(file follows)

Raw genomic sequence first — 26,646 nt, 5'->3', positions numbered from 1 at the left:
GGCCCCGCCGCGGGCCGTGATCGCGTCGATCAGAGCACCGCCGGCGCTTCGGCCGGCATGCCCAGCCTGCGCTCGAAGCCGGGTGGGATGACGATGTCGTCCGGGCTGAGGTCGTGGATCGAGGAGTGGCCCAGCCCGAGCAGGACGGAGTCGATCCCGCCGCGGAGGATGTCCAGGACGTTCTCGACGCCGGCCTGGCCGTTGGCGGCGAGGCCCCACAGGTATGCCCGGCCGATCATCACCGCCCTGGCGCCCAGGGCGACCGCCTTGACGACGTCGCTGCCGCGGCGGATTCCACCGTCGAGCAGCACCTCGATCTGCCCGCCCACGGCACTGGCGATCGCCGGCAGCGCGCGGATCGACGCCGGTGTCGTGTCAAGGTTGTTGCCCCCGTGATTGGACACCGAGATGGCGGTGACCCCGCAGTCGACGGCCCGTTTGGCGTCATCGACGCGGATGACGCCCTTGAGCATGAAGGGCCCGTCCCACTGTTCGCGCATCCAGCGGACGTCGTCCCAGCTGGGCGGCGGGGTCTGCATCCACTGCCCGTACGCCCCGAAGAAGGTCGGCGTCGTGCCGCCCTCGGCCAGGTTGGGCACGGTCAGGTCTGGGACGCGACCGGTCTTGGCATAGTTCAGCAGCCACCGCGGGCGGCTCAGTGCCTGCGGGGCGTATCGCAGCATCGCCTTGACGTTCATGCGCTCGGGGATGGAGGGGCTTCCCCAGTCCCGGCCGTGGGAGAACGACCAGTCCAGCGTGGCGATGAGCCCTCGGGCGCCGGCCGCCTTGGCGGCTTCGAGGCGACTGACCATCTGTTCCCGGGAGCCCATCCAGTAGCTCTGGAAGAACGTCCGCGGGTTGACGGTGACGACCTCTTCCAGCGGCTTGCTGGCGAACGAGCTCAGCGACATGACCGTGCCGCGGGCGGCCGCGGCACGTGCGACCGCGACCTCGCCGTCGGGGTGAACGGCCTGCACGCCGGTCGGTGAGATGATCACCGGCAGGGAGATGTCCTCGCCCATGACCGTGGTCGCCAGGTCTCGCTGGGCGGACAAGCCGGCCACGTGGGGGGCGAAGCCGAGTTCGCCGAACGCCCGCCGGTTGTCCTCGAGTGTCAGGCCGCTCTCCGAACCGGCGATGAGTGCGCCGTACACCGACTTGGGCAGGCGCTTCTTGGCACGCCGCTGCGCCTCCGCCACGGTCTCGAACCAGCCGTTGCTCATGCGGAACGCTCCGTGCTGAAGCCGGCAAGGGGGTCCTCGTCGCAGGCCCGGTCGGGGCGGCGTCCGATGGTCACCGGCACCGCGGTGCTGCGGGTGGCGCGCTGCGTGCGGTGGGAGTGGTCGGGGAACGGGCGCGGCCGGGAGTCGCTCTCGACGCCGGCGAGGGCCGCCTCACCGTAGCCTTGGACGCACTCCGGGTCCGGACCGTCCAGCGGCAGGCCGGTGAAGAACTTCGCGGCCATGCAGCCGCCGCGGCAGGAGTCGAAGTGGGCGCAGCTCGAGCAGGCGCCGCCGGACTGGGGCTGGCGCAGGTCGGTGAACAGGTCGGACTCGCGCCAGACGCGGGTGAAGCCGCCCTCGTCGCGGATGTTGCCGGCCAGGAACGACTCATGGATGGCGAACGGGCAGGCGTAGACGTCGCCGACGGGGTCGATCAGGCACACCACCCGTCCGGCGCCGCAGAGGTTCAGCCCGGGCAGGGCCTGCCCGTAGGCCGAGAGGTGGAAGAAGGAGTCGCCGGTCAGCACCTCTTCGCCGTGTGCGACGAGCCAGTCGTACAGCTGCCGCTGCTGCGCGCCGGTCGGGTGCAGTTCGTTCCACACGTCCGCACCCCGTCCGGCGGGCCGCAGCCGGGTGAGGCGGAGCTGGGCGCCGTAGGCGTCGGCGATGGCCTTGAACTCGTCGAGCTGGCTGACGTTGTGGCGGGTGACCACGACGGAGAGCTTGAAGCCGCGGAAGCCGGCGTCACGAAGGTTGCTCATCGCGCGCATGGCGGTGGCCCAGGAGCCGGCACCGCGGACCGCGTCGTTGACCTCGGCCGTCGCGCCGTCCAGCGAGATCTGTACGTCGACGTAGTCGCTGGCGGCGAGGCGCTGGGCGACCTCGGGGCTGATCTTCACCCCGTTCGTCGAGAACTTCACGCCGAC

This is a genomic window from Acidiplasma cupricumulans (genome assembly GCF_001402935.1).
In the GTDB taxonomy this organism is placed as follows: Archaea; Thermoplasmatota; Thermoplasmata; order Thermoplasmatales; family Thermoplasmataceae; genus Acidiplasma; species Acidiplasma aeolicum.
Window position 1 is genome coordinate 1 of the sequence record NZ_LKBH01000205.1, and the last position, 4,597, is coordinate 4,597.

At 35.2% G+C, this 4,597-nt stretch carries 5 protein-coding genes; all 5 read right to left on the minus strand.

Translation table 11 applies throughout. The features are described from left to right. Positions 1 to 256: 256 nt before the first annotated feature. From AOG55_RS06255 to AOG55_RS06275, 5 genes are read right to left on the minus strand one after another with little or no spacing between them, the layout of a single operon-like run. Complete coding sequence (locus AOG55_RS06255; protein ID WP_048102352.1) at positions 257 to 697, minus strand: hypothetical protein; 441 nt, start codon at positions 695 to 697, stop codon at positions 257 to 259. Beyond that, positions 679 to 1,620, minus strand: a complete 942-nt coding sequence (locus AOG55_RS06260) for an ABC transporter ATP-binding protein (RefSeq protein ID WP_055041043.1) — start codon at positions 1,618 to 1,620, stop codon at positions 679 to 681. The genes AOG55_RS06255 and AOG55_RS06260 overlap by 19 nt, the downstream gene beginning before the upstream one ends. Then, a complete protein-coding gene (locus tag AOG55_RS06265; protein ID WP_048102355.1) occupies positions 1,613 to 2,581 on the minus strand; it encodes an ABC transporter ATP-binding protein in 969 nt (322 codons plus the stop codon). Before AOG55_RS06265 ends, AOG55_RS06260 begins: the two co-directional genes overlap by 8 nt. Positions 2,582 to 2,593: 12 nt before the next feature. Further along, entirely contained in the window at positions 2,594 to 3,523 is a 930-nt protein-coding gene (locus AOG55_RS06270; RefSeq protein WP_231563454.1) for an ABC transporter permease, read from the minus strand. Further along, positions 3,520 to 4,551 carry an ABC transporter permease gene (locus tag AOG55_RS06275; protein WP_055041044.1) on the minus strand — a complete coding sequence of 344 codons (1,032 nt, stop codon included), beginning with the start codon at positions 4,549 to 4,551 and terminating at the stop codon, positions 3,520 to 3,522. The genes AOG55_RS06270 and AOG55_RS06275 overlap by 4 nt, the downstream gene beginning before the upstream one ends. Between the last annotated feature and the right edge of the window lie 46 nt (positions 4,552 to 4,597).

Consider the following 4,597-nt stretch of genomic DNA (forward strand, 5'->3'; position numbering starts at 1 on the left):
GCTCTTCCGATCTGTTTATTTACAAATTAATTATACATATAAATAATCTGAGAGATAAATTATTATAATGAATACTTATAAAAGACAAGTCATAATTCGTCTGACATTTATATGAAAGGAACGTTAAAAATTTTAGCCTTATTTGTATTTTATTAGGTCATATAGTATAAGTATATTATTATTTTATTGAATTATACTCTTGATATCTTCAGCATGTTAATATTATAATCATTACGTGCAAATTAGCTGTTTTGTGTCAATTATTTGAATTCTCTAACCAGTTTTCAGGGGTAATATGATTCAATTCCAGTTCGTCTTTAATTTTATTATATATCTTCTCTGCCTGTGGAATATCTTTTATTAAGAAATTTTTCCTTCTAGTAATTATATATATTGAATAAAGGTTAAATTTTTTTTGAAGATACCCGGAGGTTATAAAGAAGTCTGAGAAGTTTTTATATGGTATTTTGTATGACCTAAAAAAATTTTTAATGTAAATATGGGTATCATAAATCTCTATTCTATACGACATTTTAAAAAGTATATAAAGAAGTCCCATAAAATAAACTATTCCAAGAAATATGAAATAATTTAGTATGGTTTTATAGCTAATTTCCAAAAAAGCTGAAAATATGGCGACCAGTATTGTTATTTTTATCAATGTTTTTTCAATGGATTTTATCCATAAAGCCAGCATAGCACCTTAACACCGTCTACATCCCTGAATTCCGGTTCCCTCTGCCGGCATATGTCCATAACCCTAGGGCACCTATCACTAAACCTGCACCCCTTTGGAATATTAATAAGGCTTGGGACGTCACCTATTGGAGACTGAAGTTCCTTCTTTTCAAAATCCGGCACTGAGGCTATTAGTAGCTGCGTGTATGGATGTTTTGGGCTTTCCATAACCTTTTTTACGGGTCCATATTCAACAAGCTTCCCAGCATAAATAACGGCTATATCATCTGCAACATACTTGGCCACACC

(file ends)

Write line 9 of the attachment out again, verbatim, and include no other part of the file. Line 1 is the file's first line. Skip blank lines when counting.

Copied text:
GCTCTTCCGATCTGTTTATTTACAAATTAATTATACATATAAATAATCTGAGAGATAAATTATTATAATGAATACTTATAAAAGACAAGTCATAATTCGTCTGACATTTATATGAAAGGAACGTTAAAAATTTTAGCCTTATTTGTATTTTATTAGGTCATATAGTATAAGTATATTATTATTTTATTGAATTATACTCTTGATATCTTCAGCATGTTAATATTATAATCATTACGTGCAAATTAGCTGTTTTGTGTCAATTATTTGAATTCTCTAACCAGTTTTCAGGGGTAATATGATTCAATTCCAGTTCGTCTTTAATTTTATTATATATCTTCTCTGCCTGTGGAATATCTTTTATTAAGAAATTTTTCCTTCTAGTAATTATATATATTGAATAAAGGTTAAATTTTTTTTGAAGATACCCGGAGGTTATAAAGAAGTCTGAGAAGTTTTTATATGGTATTTTGTATGACCTAAAAAAATTTTTAATGTAAATATGGGTATCATAAATCTCTATTCTATACGACATTTTAAAAAGTATATAAAGAAGTCCCATAAAATAAACTATTCCAAGAAATATGAAATAATTTAGTATGGTTTTATAGCTAATTTCCAAAAAAGCTGAAAATATGGCGACCAGTATTGTTATTTTTATCAATGTTTTTTCAATGGATTTTATCCATAAAGCCAGCATAGCACCTTAACACCGTCTACATCCCTGAATTCCGGTTCCCTCTGCCGGCATATGTCCATAACCCTAGGGCACCTATCACTAAACCTGCACCCCTTTGGAATATTAATAAGGCTTGGGACGTCACCTATTGGAGACTGAAGTTCCTTCTTTTCAAAATCCGGCACTGAGGCTATTAGTAGCTGCGTGTATGGATGTTTTGGGCTTTCCATAACCTTTTTTACGGGTCCATATTCAACAAGCTTCCCAGCATAAATAACGGCTATATCATCTGCAACATACTTGGCCACACC